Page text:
U.S. tourism industry excited about visa change for Chinese visitors




A group of tourists from China take in the sights of the New York Stock Exchange and Federal Hall National Memorial, in New York on June 15, 2012.

NEW YORK — A rule change allowing Chinese visitors to return to the United States multiple times over a 10-year period is being hailed as a boon to American tourism, with the federal government predicting the economic impact could be $85 billion by 2021.
Chinese visitors are already familiar faces in major U.S. destinations such as New York City, San Francisco and Las Vegas, but other parts of the country could also see a boost.
"One simple decision like this ... is going to reap tremendous benefits to the country," said Chris Thompson, president and CEO of Brand USA, the public-private partnership responsible for marketing the U.S. as a travel destination.
The U.S. and China jointly announced the change last week at a conference of world leaders in Beijing, and it has already gone into effect. Business and short-term visas that currently expire after one year will now be valid for 10 years.
Brand USA also called the change an improvement for education exchanges, noting Chinese students spent $8 billion in the U.S. in 2013. Student and cultural exchange visas will last for five years.
Obtaining a U.S. visa involves waiting in long lines at a consulate during the work day, passing an interview and then waiting at least three days, a process that won't change under the new rules.
"That is going to allow many folk the encouragement to go ahead and apply for the visa no matter how hard it is. ... It's worth the effort," said Harry Chen, operator of San Francisco-based Joy Holiday, which books tours for Chinese tourists in the western U.S.
Ling Cong, manager of the American department at Beijing-based tourism company China Travel Service, said the longer visas would allow Chinese visitors to launch spur-of-the-moment trips. "Before when Chinese travelers saw some cheap air tickets, they often didn't seize the opportunity because of the issue of getting a visa."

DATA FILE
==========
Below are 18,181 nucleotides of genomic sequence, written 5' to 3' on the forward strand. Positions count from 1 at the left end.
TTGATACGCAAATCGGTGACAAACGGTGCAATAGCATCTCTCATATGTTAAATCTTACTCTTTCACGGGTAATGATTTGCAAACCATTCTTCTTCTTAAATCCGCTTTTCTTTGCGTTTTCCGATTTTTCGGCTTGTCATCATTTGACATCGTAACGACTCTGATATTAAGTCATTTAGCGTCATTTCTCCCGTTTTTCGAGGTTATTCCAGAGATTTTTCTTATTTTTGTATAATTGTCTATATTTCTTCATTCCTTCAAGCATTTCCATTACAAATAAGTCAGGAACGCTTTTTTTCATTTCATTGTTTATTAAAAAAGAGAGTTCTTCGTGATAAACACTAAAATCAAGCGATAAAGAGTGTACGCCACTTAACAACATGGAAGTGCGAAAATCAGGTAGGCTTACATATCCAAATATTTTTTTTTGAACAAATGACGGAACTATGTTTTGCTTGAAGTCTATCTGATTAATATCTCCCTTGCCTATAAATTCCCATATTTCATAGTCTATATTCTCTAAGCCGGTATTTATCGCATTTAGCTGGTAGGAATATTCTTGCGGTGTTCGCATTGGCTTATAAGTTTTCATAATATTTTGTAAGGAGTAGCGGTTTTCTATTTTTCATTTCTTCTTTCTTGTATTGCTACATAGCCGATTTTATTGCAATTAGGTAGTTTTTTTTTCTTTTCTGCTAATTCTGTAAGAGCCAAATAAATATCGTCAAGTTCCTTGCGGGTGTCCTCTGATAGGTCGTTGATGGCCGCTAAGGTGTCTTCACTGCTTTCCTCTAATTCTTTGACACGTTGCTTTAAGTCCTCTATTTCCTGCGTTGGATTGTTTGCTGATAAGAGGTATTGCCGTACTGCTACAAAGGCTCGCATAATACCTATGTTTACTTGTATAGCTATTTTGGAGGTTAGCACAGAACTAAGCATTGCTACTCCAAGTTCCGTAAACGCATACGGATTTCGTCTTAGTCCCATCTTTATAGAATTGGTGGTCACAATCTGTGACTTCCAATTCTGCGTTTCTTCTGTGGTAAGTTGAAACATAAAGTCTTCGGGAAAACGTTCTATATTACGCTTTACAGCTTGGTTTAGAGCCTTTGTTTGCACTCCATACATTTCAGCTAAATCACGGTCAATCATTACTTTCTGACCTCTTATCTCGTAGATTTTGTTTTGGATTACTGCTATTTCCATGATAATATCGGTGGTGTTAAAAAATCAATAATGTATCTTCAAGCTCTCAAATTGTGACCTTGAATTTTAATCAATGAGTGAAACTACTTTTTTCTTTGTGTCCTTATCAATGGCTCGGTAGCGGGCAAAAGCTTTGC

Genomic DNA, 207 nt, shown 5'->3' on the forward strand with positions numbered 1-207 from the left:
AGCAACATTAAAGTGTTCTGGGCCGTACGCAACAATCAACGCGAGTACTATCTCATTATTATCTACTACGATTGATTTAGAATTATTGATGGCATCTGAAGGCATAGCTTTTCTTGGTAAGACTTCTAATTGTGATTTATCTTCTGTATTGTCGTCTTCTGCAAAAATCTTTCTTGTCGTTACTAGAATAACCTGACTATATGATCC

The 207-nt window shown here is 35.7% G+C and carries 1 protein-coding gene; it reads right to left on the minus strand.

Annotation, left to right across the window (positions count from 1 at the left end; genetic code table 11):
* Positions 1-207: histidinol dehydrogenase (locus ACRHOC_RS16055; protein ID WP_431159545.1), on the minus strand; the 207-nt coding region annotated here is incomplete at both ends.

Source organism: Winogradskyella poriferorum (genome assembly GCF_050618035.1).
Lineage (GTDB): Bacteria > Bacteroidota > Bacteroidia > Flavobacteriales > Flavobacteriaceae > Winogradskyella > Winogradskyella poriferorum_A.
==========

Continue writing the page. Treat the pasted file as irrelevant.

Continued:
Chinese have been among the fastest-growing and highest-spending U.S. visitors in recent years. In 2013, there were about 1.8 million Chinese visitors to the U.S., contributing about $21 billion to the economy.

According to government figures, Chinese visitors spend about $7,000 per person in the U.S., compared with the average of $4,500 for all overseas visitors. In announcing the visa change, the White House said it could result in a $85 billion economic impact in the U.S. by 2021.
In New York City, Chinese visitors have increased by more than 300% over the past five years, with 646,000 in 2013 and 743,000 expected by the end of this year. Las Vegas gets an estimated 300,000 Chinese visitors annually, and officials hope to see that number increase to more than 1 million by 2021.
Li Qing, a woman in her 30s who works for a securities company in Shenzhen, said in a telephone interview that she has been to the U.S., but would go more often with a 10-year visa. She hopes to get one soon, to go along with a 10-year visa she recently obtained for Canada, so that she can do combined trips to the two countries.
"This should have happened years ago," she said. 
"In offering the 10-year visa now, I guess politics is making a concession to money."

Catherine Prather, senior vice-president of the National Tour Association, said the U.S. is "a dream destination" for Chinese travelers, and said the rule changes could lead to more visits to national parks or smaller cities.
The benefits extend in both directions, as frequent American travelers to China will now be able to bypass the yearly effort to get visas. That process could be a tedious one, requiring long waits in lines.
"I go to China quite often," said Phil Otterson, president of Abercrombie & Kent USA, a luxury tour company that offers trips to China. "It's going to be a lot easier for me now."




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